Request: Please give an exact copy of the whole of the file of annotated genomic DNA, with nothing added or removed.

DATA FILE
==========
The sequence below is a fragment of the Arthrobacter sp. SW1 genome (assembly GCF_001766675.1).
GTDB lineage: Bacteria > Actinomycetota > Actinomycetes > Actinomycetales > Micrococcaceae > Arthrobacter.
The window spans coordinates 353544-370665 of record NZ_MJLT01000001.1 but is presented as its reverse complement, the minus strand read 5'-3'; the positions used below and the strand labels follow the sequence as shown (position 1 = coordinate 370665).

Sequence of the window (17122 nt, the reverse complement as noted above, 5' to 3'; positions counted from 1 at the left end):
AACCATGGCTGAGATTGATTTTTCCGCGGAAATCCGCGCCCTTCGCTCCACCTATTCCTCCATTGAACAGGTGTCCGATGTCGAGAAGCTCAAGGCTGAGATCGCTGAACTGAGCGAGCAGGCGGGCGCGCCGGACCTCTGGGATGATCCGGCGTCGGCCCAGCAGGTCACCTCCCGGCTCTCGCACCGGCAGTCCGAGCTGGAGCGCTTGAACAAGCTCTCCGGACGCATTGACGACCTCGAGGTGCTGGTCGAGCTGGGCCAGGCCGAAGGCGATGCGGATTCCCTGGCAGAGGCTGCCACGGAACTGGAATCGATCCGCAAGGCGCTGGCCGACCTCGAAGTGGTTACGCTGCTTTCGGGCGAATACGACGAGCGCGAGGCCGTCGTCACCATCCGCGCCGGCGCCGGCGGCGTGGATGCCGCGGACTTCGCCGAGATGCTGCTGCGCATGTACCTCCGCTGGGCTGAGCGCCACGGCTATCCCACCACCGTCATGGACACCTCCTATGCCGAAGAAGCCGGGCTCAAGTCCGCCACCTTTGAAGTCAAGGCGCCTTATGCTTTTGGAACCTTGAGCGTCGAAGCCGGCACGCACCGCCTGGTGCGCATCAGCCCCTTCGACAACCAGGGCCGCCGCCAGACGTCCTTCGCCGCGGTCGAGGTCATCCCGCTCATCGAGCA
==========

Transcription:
The sequence below is a fragment of the Arthrobacter sp. SW1 genome (assembly GCF_001766675.1).
GTDB lineage: Bacteria > Actinomycetota > Actinomycetes > Actinomycetales > Micrococcaceae > Arthrobacter.
The window spans coordinates 353544-370665 of record NZ_MJLT01000001.1 but is presented as its reverse complement, the minus strand read 5'-3'; the positions used below and the strand labels follow the sequence as shown (position 1 = coordinate 370665).

Sequence of the window (17122 nt, the reverse complement as noted above, 5' to 3'; positions counted from 1 at the left end):
AACCATGGCTGAGATTGATTTTTCCGCGGAAATCCGCGCCCTTCGCTCCACCTATTCCTCCATTGAACAGGTGTCCGATGTCGAGAAGCTCAAGGCTGAGATCGCTGAACTGAGCGAGCAGGCGGGCGCGCCGGACCTCTGGGATGATCCGGCGTCGGCCCAGCAGGTCACCTCCCGGCTCTCGCACCGGCAGTCCGAGCTGGAGCGCTTGAACAAGCTCTCCGGACGCATTGACGACCTCGAGGTGCTGGTCGAGCTGGGCCAGGCCGAAGGCGATGCGGATTCCCTGGCAGAGGCTGCCACGGAACTGGAATCGATCCGCAAGGCGCTGGCCGACCTCGAAGTGGTTACGCTGCTTTCGGGCGAATACGACGAGCGCGAGGCCGTCGTCACCATCCGCGCCGGCGCCGGCGGCGTGGATGCCGCGGACTTCGCCGAGATGCTGCTGCGCATGTACCTCCGCTGGGCTGAGCGCCACGGCTATCCCACCACCGTCATGGACACCTCCTATGCCGAAGAAGCCGGGCTCAAGTCCGCCACCTTTGAAGTCAAGGCGCCTTATGCTTTTGGAACCTTGAGCGTCGAAGCCGGCACGCACCGCCTGGTGCGCATCAGCCCCTTCGACAACCAGGGCCGCCGCCAGACGTCCTTCGCCGCGGTCGAGGTCATCCCGCTCATCGAGCA